When I was reading this book half of me wanted to make it last and savor it while the other half of me wanted to not take my eyes off of it and just devour it. I was never one for willpower so I read the book in a day. Brother throws you right into the macabre schemes of the Morrow family on the first page and it keeps you there, allowing no respite, until the very last sentence. When I finished the book I had to go back and read the last page several times to fully digest everything, and when I was done I felt I could do nothing else for the night. To move on to reading something else was just impossible and I was completely satisfied to just lie in bed and contemplate everything I had just read.
I think the main brilliance in this book lies in Ahlborn’s ability to create a character that you should, by all means, hate and fear yet you are compelled to love him and take his side throughout the entire story. I found myself in awe of this the entire time I was reading the book. The storyline was wonderfully creepy and the range of emotions I felt while reading this book was rather intense. Anger, sympathy, disgust, heartbreak, satisfaction, I felt them all during the course of reading this book, sometimes all at the same time, and I loved every second of it. This book is basically an emotional roller coaster in all the right ways.
For a sizable portion of the book the story changes between chapters from past to present, giving the readers insight into all the characters. This makes the story seem slightly disjointed at times, but everything in this book is done for a reason and the past is equally as important as the present when it comes to the story of the Morrows. As the family’s history grows more sinister with the passing of years, the reader comes to the grim understanding of how past traumas led to the present evil that is the Morrow clan.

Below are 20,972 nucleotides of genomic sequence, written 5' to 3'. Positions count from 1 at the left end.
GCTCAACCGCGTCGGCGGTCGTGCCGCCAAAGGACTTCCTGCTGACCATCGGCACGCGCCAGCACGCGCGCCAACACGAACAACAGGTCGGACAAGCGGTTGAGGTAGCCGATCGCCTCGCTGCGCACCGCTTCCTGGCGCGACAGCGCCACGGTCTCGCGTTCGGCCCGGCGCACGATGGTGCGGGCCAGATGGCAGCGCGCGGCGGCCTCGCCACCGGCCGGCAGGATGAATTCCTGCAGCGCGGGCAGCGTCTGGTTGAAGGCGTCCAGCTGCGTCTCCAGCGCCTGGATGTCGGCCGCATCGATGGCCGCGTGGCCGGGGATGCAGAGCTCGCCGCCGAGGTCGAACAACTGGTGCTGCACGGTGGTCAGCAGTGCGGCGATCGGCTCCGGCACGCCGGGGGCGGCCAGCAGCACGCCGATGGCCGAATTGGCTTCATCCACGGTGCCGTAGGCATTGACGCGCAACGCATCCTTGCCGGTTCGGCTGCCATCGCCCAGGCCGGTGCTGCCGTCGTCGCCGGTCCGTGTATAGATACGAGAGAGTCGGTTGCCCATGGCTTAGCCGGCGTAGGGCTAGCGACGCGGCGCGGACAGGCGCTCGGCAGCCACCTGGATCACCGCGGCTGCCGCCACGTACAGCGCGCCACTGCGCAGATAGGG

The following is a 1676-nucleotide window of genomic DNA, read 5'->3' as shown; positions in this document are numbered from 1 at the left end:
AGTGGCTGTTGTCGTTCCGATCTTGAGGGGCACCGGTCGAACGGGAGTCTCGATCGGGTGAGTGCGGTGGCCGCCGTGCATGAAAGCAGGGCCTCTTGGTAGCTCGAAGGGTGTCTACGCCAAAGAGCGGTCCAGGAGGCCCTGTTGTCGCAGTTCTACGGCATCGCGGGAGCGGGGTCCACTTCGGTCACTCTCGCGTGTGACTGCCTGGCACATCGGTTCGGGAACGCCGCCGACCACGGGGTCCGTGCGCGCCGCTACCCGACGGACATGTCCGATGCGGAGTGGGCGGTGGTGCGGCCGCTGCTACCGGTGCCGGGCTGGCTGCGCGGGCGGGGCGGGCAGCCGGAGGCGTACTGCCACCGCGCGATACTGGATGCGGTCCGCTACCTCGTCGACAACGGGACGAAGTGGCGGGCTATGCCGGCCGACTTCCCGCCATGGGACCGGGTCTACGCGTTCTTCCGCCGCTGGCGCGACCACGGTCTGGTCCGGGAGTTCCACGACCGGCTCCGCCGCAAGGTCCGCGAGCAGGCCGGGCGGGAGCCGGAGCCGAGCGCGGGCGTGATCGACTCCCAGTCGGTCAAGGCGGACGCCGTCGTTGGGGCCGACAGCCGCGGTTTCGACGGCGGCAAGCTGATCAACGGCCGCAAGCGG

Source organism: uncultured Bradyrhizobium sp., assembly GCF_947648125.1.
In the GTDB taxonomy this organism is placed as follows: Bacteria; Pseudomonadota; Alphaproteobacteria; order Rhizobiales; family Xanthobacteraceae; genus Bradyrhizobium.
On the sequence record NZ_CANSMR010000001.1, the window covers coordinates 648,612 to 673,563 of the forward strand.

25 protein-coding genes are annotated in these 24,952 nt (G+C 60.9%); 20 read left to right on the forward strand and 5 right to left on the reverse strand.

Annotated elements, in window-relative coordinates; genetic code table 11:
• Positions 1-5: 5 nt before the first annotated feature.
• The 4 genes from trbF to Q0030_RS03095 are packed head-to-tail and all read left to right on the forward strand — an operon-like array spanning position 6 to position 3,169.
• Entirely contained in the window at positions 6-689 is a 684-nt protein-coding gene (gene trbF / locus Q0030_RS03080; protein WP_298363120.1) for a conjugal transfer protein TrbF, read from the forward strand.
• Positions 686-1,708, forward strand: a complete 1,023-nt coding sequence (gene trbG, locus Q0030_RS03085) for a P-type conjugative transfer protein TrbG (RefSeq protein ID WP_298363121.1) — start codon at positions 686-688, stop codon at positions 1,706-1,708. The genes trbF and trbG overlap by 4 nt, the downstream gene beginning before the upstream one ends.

This book does not give you the ability to predict what is going to happen in advance, so don’t go into it thinking you can figure it all out. I found myself blindsided several times by unexpected elements that Ahlborn added into the plot and just when you think the book cannot get more disturbing, it does. Brother combines all the key story elements depicted in a high level of detail from setting to characters to actions to realizations made by the characters in the book. Ahlborn forces the reader to confront nightmarish situations and realize how far humans can go when pushed in certain ways. The book shows that on a basic level human beings are no different than animals, and sometimes they can even be worse.
I feel like I need to say that if you are squeamish or afraid to look into the deepest and darkest areas of human behavior then you may want to think twice about reading this book. But in my opinion this is a must read, especially for any and all horror fans out there. It has been a long time since I have read an amazing horror book and Brother left me feeling so satisfied. I can honestly say it is one of the most chilling and brilliantly terrifying books I have ever read.
“There wasn’t much to fear in places like this. That’s why people moved out to the country. It seemed safe and peaceful and perfect until you caught a lunatic crawling through your bedroom window.”